But if secularism wants to mean that there is no room for God in public life, then this is a grave error. Political institutions and religious institutions possess their own particular spheres. Nonetheless, the fundamental values of faith must be manifested publicly, not through the institutional strength of the Church, but through the force of their inner truth. If secularism intends to exclude religion, it effects a mutilation of the human being.

Is the confrontation between the Western world and the Muslim world a clash of civilizations?
Islam does not exist as one solid bloc. There is no Magisterium of Islam, nor a centralized Islamic constitution. The Koran furnishes certain common referents for the Islamic world. But it gives rise to different interpretations, and Islam becomes concrete within very diverse cultural contexts, from Indonesia to India, from the Middle East to Africa. Therefore, the Islamic world is not a bloc and it does not erase national temperaments: there are countries with an Islamic majority which are extremely tolerant and others that exclude Christianity to a greater or lesser degree.

Today, Islam is massively present in Europe. And there seems to be emerging a certain amount of blame on the part of those who feel that the West has lost its moral conscience. For example, whenever marriage and homosexuality are considered equivalent, whenever atheism is transformed into a right to blasphemy, especially in art, these facts are horrible for Muslims. Hence, the widespread impression, in the Islamic world, that Christianity is dying, that the West is falling into decadence, and the feeling that Islam alone brings the light of faith and morality. Some Muslims see in this an unbridgeable opposition between the Western world–and its moral and religious relativism–and the Islamic world. To speak of a confrontation of cultures is sometimes correct: in the rebuke of the West we find the consequences of the past, when Islam was subjected to the domination of the European countries. We can thus reach the point of terrible extremes of fanaticism. This is one of the faces of Islam; it is not all of Islam. There are also Muslims who seek a peaceful dialogue with Christians. Consequently, it is important to judge the various aspects of a situation which is worrisome for all sides.

Last year, Cardinal Biffi, Archbishop of Bologna, aroused debate by declaring that Muslim immigration raises problems…
Cardinal Biffi’s reflection was more subtle. He pointed out that there is currently in act a migration of peoples, but it is clear that every government, even the most open-minded, cannot accept all immigrants indefinitely. Thus, it is necessary to distinguish between those who are allowed to come in and the others. According to what criteria? This was Cardinal Biffi’s question. Starting from the moment when some choices are inevitable, we must accept first of all–in view of the civil peace of our European societies–the groups that can be most easily integrated, the ones closest to our culture. If a cultural incompatibility, a lack of understanding, manifests itself, all of society is torn apart by it. And this is not helpful to anyone, not even to the Muslim immigrants. Defining the criteria that enable the unity of a country and foster its social peace is in everybody’s interest.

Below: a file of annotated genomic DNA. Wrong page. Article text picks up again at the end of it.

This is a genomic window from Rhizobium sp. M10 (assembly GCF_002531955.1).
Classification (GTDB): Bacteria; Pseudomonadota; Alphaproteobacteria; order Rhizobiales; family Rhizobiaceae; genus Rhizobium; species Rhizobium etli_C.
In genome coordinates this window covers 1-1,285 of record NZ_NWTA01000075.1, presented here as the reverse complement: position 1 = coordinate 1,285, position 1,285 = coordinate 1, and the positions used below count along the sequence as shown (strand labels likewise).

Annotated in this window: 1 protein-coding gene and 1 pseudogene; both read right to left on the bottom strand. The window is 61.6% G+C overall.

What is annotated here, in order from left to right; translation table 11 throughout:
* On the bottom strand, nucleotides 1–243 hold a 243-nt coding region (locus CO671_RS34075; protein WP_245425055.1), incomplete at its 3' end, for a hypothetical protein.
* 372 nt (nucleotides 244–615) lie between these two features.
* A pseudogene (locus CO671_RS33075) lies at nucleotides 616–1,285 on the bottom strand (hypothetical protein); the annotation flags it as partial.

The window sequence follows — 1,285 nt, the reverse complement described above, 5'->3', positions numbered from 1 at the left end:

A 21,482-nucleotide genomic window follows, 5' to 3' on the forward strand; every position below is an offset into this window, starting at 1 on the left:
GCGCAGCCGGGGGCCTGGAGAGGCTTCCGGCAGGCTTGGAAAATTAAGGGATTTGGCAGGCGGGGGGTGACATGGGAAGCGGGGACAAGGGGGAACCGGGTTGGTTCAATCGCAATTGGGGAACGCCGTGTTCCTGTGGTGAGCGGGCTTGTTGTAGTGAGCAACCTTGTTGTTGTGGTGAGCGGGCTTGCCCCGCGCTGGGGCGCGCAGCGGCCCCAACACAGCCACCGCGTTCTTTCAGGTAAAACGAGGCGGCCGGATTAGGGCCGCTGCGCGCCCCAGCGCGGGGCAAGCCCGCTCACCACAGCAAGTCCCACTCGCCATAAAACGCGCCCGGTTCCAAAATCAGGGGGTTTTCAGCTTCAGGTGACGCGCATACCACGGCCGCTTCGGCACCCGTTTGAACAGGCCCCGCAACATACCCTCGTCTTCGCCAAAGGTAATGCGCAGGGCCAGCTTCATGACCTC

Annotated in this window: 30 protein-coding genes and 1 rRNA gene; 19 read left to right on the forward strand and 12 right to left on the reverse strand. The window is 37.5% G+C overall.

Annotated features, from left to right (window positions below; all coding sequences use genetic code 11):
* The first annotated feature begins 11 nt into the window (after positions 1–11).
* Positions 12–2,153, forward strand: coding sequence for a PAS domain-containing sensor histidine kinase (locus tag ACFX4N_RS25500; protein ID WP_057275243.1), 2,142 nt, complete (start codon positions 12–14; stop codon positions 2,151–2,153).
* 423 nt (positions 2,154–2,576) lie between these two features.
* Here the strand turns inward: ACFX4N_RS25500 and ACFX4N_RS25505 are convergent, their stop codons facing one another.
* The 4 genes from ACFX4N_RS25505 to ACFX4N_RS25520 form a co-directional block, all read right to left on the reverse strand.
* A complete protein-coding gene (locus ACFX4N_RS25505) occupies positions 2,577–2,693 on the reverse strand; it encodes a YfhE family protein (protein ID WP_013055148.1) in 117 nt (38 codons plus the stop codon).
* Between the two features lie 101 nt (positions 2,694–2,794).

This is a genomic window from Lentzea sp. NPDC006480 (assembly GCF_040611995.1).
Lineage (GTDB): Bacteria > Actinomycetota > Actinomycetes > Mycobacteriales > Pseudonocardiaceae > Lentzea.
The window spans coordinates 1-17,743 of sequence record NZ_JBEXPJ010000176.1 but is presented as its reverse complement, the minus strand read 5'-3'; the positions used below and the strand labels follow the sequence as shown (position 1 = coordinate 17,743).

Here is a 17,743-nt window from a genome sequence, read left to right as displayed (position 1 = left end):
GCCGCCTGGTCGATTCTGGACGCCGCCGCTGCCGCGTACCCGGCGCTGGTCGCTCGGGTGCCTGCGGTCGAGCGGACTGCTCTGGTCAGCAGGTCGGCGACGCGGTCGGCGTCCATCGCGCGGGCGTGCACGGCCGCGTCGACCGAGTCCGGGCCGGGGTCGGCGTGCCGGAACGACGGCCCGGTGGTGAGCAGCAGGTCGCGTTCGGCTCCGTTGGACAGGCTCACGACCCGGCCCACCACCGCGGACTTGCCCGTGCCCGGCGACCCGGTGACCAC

The modern world lived in the worship of progress and reason. After two world wars, the Gulags, Auschwitz, and terrorism, do the notions of progress and reason still make sense?
I have always been skeptical of the concept of progress. There is, of course, a progress in the amount of knowledge, in science and technology. But this progress does not necessarily bring about a progress in moral values, nor in our ability to put to good use the power granted by knowledge. On the contrary, power can be a factor of destruction. I have always been contrary to the Utopian spirit, to faith in a perfect society–conceiving of a perfect society once and for all means excluding the freedom of every day. It is certainly true that reason and morality are fragile, that a society can always autodestruct. We must hope in the presence of sufficient moral strength that is capable of contrasting evil.

The sale of organs, genetic manipulation, cloning… Is it necessary to place limits on medical and scientific research?
For modern man, the idea of placing limits on research sounds like blasphemy. However, an intrinsic limit exists, and this is human dignity. Progress obtained at the price of the violation of human dignity is unacceptable. If research attacks man, it is a deviation of science. Even if we protest that this or that research will open possibilities for the future, we must say no when man is at stake. The comparison is a bit strong, but I would like to recall that already once before someone has carried out medical experiments on persons who were held to be inferior. Where will the logic that consists in treating a fetus or an embryo as a thing lead?

What does the Church expect from young people?
That young people do not have in them the prejudices of the 1968 generation, which drove a great number of people–even men of the Church–away from the faith. We expect young people to start over with a new vitality, an openness to discovering in Christ a God who is truth and love.

What will be the great tasks of the next pontificate?
It is not up to me to establish its program! And too, the world changes rapidly; what seemed imperative yesterday does not have the same importance today. It seems to me that the most urgent problems, for the Church, come from what we have just said. How do we deal with the situation created by a Western world that itself is full of doubt, that no longer acknowledges a rational foundation in a common faith; a world that is thus abandoned to subjectivism and relativism? And then there are Islam and also Buddhism, the two great challenges for the Western world. It is necessary to set up a dialogue with them, to find a way of understanding each other without losing sight of the great light that comes to us from the figure of Jesus Christ.

(© Le Figaro Magazine/Volpe. Interview given to Jean Sévillia)